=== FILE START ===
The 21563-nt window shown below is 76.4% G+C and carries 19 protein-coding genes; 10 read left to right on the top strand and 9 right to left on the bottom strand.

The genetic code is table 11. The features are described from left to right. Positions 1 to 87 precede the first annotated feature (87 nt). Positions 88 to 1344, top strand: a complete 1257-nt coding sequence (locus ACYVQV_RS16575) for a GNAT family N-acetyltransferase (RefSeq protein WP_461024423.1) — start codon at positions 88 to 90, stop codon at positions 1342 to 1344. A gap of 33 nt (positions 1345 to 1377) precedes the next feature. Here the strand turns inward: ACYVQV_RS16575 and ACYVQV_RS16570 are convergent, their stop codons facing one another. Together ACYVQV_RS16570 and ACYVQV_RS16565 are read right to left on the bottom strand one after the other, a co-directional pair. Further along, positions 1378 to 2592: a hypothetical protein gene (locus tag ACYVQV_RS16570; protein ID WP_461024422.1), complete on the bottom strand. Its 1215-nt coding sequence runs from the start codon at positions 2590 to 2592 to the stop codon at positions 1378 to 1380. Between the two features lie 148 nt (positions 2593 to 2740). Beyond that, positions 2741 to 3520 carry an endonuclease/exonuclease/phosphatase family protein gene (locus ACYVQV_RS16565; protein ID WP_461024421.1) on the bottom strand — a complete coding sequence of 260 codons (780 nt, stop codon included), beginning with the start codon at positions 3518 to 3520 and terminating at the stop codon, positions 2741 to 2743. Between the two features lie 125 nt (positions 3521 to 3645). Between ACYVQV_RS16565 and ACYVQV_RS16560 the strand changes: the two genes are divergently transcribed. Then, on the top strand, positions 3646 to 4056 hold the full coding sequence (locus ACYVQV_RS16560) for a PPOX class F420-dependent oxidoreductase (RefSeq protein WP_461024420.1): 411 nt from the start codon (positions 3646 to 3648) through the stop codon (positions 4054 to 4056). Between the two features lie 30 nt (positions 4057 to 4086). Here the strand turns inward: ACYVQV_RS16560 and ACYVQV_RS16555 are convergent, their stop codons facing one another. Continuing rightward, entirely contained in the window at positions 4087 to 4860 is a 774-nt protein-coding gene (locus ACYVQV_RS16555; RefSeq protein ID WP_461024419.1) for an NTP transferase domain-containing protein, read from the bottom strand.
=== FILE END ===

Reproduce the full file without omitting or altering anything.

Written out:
The 21563-nt window shown below is 76.4% G+C and carries 19 protein-coding genes; 10 read left to right on the top strand and 9 right to left on the bottom strand.

The genetic code is table 11. The features are described from left to right. Positions 1 to 87 precede the first annotated feature (87 nt). Positions 88 to 1344, top strand: a complete 1257-nt coding sequence (locus ACYVQV_RS16575) for a GNAT family N-acetyltransferase (RefSeq protein WP_461024423.1) — start codon at positions 88 to 90, stop codon at positions 1342 to 1344. A gap of 33 nt (positions 1345 to 1377) precedes the next feature. Here the strand turns inward: ACYVQV_RS16575 and ACYVQV_RS16570 are convergent, their stop codons facing one another. Together ACYVQV_RS16570 and ACYVQV_RS16565 are read right to left on the bottom strand one after the other, a co-directional pair. Further along, positions 1378 to 2592: a hypothetical protein gene (locus tag ACYVQV_RS16570; protein ID WP_461024422.1), complete on the bottom strand. Its 1215-nt coding sequence runs from the start codon at positions 2590 to 2592 to the stop codon at positions 1378 to 1380. Between the two features lie 148 nt (positions 2593 to 2740). Beyond that, positions 2741 to 3520 carry an endonuclease/exonuclease/phosphatase family protein gene (locus ACYVQV_RS16565; protein ID WP_461024421.1) on the bottom strand — a complete coding sequence of 260 codons (780 nt, stop codon included), beginning with the start codon at positions 3518 to 3520 and terminating at the stop codon, positions 2741 to 2743. Between the two features lie 125 nt (positions 3521 to 3645). Between ACYVQV_RS16565 and ACYVQV_RS16560 the strand changes: the two genes are divergently transcribed. Then, on the top strand, positions 3646 to 4056 hold the full coding sequence (locus ACYVQV_RS16560) for a PPOX class F420-dependent oxidoreductase (RefSeq protein WP_461024420.1): 411 nt from the start codon (positions 3646 to 3648) through the stop codon (positions 4054 to 4056). Between the two features lie 30 nt (positions 4057 to 4086). Here the strand turns inward: ACYVQV_RS16560 and ACYVQV_RS16555 are convergent, their stop codons facing one another. Continuing rightward, entirely contained in the window at positions 4087 to 4860 is a 774-nt protein-coding gene (locus ACYVQV_RS16555; RefSeq protein ID WP_461024419.1) for an NTP transferase domain-containing protein, read from the bottom strand.